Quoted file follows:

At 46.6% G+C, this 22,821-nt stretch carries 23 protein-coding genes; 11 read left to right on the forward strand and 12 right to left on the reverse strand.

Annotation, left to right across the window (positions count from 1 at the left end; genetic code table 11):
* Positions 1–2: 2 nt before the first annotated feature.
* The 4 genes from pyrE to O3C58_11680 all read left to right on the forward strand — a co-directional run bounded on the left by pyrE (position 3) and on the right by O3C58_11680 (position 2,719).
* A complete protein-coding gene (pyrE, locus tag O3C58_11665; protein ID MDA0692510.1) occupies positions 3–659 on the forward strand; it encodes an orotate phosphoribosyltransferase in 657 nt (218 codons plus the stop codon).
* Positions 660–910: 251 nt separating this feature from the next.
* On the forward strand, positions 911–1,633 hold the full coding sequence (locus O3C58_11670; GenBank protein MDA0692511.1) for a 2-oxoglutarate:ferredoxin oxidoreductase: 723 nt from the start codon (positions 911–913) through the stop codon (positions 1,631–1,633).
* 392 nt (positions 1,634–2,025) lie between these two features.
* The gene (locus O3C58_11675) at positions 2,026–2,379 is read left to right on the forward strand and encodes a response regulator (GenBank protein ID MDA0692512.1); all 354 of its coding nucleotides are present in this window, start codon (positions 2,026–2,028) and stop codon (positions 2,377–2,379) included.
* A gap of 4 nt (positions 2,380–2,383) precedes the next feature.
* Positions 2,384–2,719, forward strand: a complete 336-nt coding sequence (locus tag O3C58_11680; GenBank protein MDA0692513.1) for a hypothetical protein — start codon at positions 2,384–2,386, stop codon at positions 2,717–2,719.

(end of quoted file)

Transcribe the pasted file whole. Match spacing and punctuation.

At 46.6% G+C, this 22,821-nt stretch carries 23 protein-coding genes; 11 read left to right on the forward strand and 12 right to left on the reverse strand.

Annotation, left to right across the window (positions count from 1 at the left end; genetic code table 11):
* Positions 1–2: 2 nt before the first annotated feature.
* The 4 genes from pyrE to O3C58_11680 all read left to right on the forward strand — a co-directional run bounded on the left by pyrE (position 3) and on the right by O3C58_11680 (position 2,719).
* A complete protein-coding gene (pyrE, locus tag O3C58_11665; protein ID MDA0692510.1) occupies positions 3–659 on the forward strand; it encodes an orotate phosphoribosyltransferase in 657 nt (218 codons plus the stop codon).
* Positions 660–910: 251 nt separating this feature from the next.
* On the forward strand, positions 911–1,633 hold the full coding sequence (locus O3C58_11670; GenBank protein MDA0692511.1) for a 2-oxoglutarate:ferredoxin oxidoreductase: 723 nt from the start codon (positions 911–913) through the stop codon (positions 1,631–1,633).
* 392 nt (positions 1,634–2,025) lie between these two features.
* The gene (locus O3C58_11675) at positions 2,026–2,379 is read left to right on the forward strand and encodes a response regulator (GenBank protein ID MDA0692512.1); all 354 of its coding nucleotides are present in this window, start codon (positions 2,026–2,028) and stop codon (positions 2,377–2,379) included.
* A gap of 4 nt (positions 2,380–2,383) precedes the next feature.
* Positions 2,384–2,719, forward strand: a complete 336-nt coding sequence (locus tag O3C58_11680; GenBank protein MDA0692513.1) for a hypothetical protein — start codon at positions 2,384–2,386, stop codon at positions 2,717–2,719.